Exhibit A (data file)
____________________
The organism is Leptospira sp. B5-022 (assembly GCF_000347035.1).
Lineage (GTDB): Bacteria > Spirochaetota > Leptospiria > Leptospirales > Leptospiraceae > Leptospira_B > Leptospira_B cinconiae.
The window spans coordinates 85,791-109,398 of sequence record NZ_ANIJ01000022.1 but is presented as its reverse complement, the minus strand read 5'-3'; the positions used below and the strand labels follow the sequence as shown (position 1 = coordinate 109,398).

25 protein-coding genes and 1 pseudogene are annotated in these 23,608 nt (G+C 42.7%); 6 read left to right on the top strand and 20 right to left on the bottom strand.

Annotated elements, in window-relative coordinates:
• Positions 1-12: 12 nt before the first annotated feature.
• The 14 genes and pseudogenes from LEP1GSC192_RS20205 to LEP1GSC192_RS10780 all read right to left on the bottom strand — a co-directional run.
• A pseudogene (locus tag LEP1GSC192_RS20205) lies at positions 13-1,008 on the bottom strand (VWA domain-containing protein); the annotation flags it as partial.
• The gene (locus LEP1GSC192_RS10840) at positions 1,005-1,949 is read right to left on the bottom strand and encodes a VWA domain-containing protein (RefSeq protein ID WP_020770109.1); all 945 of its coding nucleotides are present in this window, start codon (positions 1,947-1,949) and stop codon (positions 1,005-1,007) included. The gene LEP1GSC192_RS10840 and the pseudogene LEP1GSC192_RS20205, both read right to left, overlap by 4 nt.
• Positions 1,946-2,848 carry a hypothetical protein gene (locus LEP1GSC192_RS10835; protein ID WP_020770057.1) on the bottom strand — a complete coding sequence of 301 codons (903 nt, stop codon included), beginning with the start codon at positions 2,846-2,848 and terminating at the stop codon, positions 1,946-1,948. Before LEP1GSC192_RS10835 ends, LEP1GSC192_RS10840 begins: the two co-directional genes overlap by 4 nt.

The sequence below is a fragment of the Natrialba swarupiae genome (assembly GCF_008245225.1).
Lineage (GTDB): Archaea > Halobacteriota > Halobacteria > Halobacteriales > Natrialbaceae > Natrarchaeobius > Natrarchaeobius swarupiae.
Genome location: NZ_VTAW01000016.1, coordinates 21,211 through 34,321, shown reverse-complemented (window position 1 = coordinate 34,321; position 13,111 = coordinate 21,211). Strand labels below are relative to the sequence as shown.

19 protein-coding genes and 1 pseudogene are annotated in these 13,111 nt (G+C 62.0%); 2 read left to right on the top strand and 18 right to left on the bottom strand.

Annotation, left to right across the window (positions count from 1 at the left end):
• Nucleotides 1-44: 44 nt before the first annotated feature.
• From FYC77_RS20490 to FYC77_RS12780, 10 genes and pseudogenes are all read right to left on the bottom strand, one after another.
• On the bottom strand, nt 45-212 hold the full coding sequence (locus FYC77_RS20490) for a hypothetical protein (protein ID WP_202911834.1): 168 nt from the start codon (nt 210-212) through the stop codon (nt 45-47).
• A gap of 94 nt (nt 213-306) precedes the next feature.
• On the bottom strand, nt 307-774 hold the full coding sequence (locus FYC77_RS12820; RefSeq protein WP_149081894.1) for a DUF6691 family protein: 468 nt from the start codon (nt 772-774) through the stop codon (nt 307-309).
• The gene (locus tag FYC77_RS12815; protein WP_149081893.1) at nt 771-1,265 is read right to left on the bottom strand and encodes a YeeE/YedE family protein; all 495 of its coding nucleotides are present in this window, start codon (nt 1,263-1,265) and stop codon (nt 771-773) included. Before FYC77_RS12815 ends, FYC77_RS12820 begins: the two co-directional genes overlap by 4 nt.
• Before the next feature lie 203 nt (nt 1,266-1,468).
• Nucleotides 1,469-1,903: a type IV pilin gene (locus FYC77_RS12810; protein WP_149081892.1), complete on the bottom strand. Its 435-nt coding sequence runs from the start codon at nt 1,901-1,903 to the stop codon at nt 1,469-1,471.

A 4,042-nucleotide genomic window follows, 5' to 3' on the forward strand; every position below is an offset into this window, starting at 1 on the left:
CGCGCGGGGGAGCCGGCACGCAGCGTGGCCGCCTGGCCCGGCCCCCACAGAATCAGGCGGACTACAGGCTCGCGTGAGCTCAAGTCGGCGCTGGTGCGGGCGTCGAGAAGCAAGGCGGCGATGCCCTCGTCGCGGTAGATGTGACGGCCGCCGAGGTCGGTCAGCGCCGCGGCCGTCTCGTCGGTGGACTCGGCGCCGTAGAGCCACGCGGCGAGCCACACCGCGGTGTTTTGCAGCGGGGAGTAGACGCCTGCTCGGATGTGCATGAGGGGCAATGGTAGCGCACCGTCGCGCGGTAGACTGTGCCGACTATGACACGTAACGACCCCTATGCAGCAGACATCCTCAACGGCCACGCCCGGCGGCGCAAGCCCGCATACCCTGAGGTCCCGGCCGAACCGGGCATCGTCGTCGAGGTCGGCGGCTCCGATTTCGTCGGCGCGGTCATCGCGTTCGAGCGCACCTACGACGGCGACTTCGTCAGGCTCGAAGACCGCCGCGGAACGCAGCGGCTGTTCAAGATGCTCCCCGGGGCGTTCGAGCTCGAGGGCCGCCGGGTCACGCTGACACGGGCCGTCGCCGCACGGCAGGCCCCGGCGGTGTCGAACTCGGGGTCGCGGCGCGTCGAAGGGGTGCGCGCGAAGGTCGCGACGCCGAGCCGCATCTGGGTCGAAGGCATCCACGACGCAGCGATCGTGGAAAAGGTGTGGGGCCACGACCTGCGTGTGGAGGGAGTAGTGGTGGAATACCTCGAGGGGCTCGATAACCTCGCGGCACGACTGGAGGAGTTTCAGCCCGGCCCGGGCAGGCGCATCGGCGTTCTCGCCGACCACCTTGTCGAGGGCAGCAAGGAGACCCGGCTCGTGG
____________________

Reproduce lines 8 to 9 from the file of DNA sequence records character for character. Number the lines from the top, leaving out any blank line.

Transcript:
• A pseudogene (locus tag LEP1GSC192_RS20205) lies at positions 13-1,008 on the bottom strand (VWA domain-containing protein); the annotation flags it as partial.
• The gene (locus LEP1GSC192_RS10840) at positions 1,005-1,949 is read right to left on the bottom strand and encodes a VWA domain-containing protein (RefSeq protein ID WP_020770109.1); all 945 of its coding nucleotides are present in this window, start codon (positions 1,947-1,949) and stop codon (positions 1,005-1,007) included. The gene LEP1GSC192_RS10840 and the pseudogene LEP1GSC192_RS20205, both read right to left, overlap by 4 nt.